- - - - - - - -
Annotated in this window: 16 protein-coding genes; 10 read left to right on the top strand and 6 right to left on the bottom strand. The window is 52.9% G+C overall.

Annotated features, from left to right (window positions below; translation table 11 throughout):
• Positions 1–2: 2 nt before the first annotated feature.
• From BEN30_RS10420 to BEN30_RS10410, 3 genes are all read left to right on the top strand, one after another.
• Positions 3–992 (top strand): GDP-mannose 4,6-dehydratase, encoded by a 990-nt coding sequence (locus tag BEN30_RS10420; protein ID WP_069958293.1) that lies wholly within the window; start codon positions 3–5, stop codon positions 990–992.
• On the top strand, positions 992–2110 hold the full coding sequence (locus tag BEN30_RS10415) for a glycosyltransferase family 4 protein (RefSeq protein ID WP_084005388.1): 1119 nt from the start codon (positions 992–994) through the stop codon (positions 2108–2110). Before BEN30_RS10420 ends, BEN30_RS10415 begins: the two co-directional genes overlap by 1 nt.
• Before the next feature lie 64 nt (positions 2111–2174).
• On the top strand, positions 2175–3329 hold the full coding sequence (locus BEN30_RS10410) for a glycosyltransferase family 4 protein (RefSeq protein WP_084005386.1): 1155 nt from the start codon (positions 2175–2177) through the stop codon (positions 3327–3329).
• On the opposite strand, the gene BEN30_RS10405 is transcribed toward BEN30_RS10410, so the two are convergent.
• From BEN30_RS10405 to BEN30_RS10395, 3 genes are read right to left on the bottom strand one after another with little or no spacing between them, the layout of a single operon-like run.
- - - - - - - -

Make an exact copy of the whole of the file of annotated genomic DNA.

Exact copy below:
Annotated in this window: 16 protein-coding genes; 10 read left to right on the top strand and 6 right to left on the bottom strand. The window is 52.9% G+C overall.

Annotated features, from left to right (window positions below; translation table 11 throughout):
• Positions 1–2: 2 nt before the first annotated feature.
• From BEN30_RS10420 to BEN30_RS10410, 3 genes are all read left to right on the top strand, one after another.
• Positions 3–992 (top strand): GDP-mannose 4,6-dehydratase, encoded by a 990-nt coding sequence (locus tag BEN30_RS10420; protein ID WP_069958293.1) that lies wholly within the window; start codon positions 3–5, stop codon positions 990–992.
• On the top strand, positions 992–2110 hold the full coding sequence (locus tag BEN30_RS10415) for a glycosyltransferase family 4 protein (RefSeq protein ID WP_084005388.1): 1119 nt from the start codon (positions 992–994) through the stop codon (positions 2108–2110). Before BEN30_RS10420 ends, BEN30_RS10415 begins: the two co-directional genes overlap by 1 nt.
• Before the next feature lie 64 nt (positions 2111–2174).
• On the top strand, positions 2175–3329 hold the full coding sequence (locus BEN30_RS10410) for a glycosyltransferase family 4 protein (RefSeq protein WP_084005386.1): 1155 nt from the start codon (positions 2175–2177) through the stop codon (positions 3327–3329).
• On the opposite strand, the gene BEN30_RS10405 is transcribed toward BEN30_RS10410, so the two are convergent.
• From BEN30_RS10405 to BEN30_RS10395, 3 genes are read right to left on the bottom strand one after another with little or no spacing between them, the layout of a single operon-like run.